In July, the Marcellus Shale Coalition released an industry report that showed current trends poising the Marcellus shale formation to be the leading supplier of natural gas within the United States within the decade.

"The Pennsylvania Marcellus Natural Gas Industry: Status, Economic Impact and Future Potential," as the study was called, projected that Pennsylvania's Marcellus shale has the potential to produce 17.5 billion cubic feet of natural gas per day, which translates to 6.4 trillion cubic feet annually and represents nearly one-quarter of America's annual natural gas production, according to U.S. Department of Energy estimates.

With that study 2011 year-end projections put Pennsylvania in production of nearly 3.5 billion cubic feet per day of natural gas, making the commonwealth a net exporter of natural gas in today's economy " a development that Marcellus Shale Coalition researchers report could support more than 156,000 jobs and generate $12.8 billion in economic activity in Pennsylvania alone.

The study projected that by 2020, Marcellus development could support 256,420 jobs and generate $20 billion in the Pennsylvania economy.

The Marcellus Shale Coalition website, www.marcelluscoalition.org , offers profiles of industry jobs, including everything from compressor operators who maintain natural gas compressors and equipment to roustabouts who perform pipe-fittings and other mechanical tasks.

TribLIVE commenting policy

You are solely responsible for your comments and by using TribLive.com you agree to our Terms of Service.

We moderate comments. Our goal is to provide substantive commentary for a general readership. By screening submissions, we provide a space where readers can share intelligent and informed commentary that enhances the quality of our news and information.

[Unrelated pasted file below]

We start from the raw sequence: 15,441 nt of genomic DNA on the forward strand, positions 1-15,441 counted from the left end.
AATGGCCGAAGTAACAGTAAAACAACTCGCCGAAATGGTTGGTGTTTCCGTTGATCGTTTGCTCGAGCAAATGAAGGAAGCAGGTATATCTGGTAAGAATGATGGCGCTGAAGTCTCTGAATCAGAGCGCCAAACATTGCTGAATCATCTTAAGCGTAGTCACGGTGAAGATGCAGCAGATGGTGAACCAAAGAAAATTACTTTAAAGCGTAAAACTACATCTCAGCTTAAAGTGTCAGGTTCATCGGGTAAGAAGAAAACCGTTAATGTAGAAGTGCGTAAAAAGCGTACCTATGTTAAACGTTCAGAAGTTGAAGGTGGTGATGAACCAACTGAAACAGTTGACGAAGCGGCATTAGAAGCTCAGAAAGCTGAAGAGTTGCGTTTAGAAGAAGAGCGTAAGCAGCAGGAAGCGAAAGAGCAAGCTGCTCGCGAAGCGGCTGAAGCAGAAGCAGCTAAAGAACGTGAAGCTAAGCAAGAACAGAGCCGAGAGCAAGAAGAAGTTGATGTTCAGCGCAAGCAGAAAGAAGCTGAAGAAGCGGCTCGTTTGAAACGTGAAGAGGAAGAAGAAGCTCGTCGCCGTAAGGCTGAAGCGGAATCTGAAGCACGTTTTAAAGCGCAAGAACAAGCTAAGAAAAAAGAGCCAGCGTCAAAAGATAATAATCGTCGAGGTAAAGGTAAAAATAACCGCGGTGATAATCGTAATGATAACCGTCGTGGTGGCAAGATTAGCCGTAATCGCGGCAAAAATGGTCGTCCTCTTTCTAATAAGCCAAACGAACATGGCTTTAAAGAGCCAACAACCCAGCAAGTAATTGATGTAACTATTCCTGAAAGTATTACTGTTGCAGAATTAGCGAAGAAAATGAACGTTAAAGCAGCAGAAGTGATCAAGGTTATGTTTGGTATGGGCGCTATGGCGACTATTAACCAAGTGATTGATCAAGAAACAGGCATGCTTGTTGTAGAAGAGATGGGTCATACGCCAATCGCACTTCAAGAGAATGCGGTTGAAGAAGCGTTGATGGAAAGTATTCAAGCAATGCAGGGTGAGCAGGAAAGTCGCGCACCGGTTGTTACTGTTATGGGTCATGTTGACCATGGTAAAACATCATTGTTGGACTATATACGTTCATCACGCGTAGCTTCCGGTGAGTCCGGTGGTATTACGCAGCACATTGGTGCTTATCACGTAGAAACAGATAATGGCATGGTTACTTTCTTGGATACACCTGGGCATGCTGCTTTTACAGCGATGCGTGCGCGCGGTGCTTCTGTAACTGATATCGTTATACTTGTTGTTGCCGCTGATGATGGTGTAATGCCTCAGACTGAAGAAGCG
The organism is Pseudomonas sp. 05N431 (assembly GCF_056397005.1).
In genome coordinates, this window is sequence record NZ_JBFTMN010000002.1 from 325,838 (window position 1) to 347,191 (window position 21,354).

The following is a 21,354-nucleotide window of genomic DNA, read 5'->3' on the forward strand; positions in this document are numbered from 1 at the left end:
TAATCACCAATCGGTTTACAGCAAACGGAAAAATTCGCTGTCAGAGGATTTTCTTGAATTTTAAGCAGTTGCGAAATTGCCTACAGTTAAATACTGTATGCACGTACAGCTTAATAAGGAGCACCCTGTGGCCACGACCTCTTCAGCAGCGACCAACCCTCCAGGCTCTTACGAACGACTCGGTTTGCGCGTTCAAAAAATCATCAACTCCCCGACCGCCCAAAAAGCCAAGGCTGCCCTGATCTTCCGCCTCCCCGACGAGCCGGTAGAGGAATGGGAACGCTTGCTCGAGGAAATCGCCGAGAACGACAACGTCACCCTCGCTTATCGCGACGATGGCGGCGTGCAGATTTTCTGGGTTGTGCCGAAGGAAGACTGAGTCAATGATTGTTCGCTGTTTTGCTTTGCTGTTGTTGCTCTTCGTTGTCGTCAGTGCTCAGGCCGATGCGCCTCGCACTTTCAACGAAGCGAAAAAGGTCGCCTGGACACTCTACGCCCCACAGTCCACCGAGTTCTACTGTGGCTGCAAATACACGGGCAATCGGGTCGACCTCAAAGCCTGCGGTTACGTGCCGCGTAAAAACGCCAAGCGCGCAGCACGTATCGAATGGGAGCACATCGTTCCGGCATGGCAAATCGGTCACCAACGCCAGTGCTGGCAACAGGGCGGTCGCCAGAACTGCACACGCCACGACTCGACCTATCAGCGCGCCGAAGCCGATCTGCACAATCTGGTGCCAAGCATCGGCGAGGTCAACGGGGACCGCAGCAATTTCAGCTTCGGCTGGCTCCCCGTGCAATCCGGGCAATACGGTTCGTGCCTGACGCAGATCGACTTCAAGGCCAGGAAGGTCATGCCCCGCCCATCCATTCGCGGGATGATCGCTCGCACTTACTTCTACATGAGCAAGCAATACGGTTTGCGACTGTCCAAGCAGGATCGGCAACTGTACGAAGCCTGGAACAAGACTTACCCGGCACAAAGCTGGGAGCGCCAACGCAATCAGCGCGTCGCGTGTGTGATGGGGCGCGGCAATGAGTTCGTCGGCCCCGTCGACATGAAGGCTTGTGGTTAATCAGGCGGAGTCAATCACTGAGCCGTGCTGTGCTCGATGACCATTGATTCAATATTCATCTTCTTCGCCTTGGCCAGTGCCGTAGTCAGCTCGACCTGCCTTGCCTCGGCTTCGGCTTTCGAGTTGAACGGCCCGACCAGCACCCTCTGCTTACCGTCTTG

While most comments will be posted if they are on-topic and not abusive, moderating decisions are subjective. We will make them as carefully and consistently as we can. Because of the volume of reader comments, we cannot review individual moderation decisions with readers.

We value thoughtful comments representing a range of views that make their point quickly and politely. We make an effort to protect discussions from repeated comments either by the same reader or different readers

We follow the same standards for taste as the daily newspaper. A few things we won't tolerate: personal attacks, obscenity, vulgarity, profanity (including expletives and letters followed by dashes), commercial promotion, impersonations, incoherence, proselytizing and SHOUTING. Don't include URLs to Web sites.

We do not edit comments. They are either approved or deleted. We reserve the right to edit a comment that is quoted or excerpted in an article. In this case, we may fix spelling and punctuation.

We welcome strong opinions and criticism of our work, but we don't want comments to become bogged down with discussions of our policies and we will moderate accordingly.

We appreciate it when readers and people quoted in articles or blog posts point out errors of fact or emphasis and will investigate all assertions. But these suggestions should be sent via e-mail. To avoid distracting other readers, we won't publish comments that suggest a correction. Instead, corrections will be made in a blog post or in an article.